Gethin Evans is a familiar face in the Sunday Times Watercolour Competition, having exhibited work in 2013, 2015 and 2016. Gethin says that drawing is at the core of everything he does, feeding his ideas and allowing him to construct images. His drawings are the place in which his ideas take form, both in an intended and analytical as well as accidental way; it is from here that his paintings evolve, the drawings having opened up possibilities and giving him a space in which to explore the specificities that shape the final painting.
What would say is the value of competitions like the Sunday Times Watercolour Competition to artists like yourself?
Seeing the range of different approaches within the watercolour medium from the traditional to the experimental.
How do the particular qualities of watercolour enable you to define your own unique style?
The transparency of watercolour offers a way of layering the colour to achieve an intensity of light and this carries forward to the way in which I think about constructing the larger oil and acrylic paintings.
Where do you draw your inspiration from?
Numerous sources – the paintings always begin from an image and spaces observed but I also have in mind cinematic, photographic and literary references as well as the history of the figurative painting tradition.
It is often said that watercolour is a particularly unforgiving medium as it is difficult to reinterpret mistakes as ‘happy accidents’. Would you agree?
While it is true that watercolour encourages a lightness of touch that lends itself well to an intuitive approach I also find that reworking areas, by wiping away with sponges, adds to the sense of surface that I am trying to achieve.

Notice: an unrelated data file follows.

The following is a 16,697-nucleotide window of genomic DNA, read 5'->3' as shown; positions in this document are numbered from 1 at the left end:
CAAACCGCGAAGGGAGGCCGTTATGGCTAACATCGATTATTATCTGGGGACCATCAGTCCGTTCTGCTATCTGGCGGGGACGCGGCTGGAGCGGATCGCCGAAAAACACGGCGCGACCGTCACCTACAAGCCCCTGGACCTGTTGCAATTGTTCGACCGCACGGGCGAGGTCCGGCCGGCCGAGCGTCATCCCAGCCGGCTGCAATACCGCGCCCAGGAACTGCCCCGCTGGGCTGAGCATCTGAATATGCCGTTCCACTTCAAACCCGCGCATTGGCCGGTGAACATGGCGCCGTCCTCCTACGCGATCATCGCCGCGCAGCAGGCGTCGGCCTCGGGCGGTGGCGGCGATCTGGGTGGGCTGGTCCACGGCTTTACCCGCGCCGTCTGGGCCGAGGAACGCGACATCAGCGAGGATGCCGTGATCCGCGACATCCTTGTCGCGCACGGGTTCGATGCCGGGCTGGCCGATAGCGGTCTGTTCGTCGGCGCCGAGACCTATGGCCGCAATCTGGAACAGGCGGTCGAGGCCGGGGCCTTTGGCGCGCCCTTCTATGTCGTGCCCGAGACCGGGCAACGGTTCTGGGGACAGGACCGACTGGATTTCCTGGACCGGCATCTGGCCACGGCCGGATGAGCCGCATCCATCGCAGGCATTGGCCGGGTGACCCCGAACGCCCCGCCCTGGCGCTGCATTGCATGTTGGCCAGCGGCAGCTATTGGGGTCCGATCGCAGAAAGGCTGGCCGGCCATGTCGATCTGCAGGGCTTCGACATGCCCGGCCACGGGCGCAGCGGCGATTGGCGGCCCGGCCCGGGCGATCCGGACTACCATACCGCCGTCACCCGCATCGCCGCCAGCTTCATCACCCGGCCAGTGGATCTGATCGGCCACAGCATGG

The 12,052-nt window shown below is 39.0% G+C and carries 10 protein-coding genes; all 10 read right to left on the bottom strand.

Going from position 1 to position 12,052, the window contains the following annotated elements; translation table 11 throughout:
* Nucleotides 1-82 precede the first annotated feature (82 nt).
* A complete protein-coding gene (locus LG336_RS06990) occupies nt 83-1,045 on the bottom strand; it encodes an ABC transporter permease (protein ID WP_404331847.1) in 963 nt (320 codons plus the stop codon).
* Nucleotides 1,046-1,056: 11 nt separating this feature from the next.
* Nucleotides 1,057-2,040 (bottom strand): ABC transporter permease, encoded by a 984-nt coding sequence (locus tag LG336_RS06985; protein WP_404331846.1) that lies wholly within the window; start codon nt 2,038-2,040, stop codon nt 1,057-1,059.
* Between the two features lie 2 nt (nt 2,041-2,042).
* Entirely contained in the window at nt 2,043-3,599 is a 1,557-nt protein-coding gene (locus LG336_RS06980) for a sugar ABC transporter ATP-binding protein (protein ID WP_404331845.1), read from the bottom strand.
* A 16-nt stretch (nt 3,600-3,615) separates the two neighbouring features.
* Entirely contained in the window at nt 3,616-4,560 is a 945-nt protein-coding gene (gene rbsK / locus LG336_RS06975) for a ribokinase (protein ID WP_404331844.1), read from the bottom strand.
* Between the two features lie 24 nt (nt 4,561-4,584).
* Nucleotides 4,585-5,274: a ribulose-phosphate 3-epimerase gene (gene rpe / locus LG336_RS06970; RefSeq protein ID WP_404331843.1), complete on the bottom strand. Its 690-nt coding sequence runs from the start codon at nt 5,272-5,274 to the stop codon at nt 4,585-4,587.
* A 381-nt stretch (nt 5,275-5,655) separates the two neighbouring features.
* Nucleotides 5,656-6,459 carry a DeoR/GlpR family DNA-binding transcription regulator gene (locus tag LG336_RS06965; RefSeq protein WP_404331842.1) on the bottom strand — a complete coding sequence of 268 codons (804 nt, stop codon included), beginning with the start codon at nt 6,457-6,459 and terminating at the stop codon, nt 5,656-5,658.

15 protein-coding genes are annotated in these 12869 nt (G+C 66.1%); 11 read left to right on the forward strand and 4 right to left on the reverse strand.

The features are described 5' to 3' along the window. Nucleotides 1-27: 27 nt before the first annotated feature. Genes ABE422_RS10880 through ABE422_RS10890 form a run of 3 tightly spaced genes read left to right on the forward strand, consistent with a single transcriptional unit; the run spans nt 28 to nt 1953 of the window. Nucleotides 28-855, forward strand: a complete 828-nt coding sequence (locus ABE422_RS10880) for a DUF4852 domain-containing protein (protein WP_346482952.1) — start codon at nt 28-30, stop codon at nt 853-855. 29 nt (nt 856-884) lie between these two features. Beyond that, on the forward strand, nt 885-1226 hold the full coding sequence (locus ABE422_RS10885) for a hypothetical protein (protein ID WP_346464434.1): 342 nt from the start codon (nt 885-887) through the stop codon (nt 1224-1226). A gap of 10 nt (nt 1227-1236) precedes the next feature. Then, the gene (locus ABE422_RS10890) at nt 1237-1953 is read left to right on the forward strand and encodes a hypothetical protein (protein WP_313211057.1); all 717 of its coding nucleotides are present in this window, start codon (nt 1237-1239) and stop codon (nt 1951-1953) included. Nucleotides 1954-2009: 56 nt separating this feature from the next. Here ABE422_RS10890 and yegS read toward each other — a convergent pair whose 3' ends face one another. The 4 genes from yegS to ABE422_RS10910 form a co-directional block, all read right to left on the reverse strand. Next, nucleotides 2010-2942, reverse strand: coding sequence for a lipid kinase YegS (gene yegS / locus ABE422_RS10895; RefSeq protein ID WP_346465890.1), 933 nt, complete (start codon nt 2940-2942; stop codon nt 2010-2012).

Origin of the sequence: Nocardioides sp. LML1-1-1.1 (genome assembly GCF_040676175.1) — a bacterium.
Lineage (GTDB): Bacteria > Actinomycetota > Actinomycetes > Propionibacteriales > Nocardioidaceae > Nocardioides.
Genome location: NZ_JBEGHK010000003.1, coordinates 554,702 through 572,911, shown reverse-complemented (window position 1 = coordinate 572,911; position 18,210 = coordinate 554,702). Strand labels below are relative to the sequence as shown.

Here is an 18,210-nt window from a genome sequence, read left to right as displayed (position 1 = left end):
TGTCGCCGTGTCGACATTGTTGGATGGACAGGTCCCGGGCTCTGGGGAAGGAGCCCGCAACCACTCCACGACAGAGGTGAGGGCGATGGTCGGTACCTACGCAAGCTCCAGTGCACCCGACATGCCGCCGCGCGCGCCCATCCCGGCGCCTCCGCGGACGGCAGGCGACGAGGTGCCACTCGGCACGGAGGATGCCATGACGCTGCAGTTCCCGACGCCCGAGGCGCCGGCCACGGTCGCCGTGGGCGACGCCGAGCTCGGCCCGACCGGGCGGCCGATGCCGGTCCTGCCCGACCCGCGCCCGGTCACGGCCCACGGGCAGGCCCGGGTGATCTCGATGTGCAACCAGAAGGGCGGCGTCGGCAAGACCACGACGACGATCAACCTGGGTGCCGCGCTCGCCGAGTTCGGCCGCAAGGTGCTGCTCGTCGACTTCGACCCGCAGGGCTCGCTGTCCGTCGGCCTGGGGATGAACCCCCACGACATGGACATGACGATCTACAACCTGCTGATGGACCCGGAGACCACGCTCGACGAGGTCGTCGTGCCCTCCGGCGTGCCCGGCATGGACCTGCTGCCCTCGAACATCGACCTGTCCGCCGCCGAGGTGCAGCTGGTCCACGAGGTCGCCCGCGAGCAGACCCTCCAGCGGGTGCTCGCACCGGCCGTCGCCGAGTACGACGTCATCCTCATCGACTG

One of the defining features of your work is the bold and bright palette that you use. What is your favourite colour, or colour combination, and why?
Like most people I do have favourite colours but they don’t dictate the colour decisions in the paintings – these decisions are based very much on the idea and the image. Light is the overriding force in the paintings and one of the main aims is to achieve a quality of light that reinforces the mood of the image.
Tell us a little about Galeteria, the painting selected for the Sunday Times Watercolour Competition 2016 exhibition.
Galeteria came out of two recent visits to Florence. The Galeteria is in fact more of a café bar in reality and exists on the corner of via de’ Fossi. As soon as I saw the interior I was bowled over by the synthetic colouration of the warm and cool yellows and the way in which the light bounced off these colours. With this, plus all the highly-coloured fruit salads, ice creams and pastries, it seemed to me to represent contemporary or ‘new’ Florence co-existing with the historical or ‘old’ Florence of shuttered stone buildings and narrow winding streets. My main aim in the painting was to find a way of locking the figures in to the space via the colour and the architecture.
You have a huge amount of teaching experience under your belt and are currently teaching Drawing and Painting at the Royal Drawing School. Would you say that teaching art (in particular watercolour painting) has impacted the way that you practice it?
I think it works both ways – certainly aspects of teaching have had a positive impact on my own practice but equally my own experience as a painter feeds back into my studio teaching. I also encourage students to continually extend their technical capabilities and this can prompt fresh approaches and risk-taking with the medium that is extremely valuable for the student.
Define watercolour, or describe what it means to you, in one word.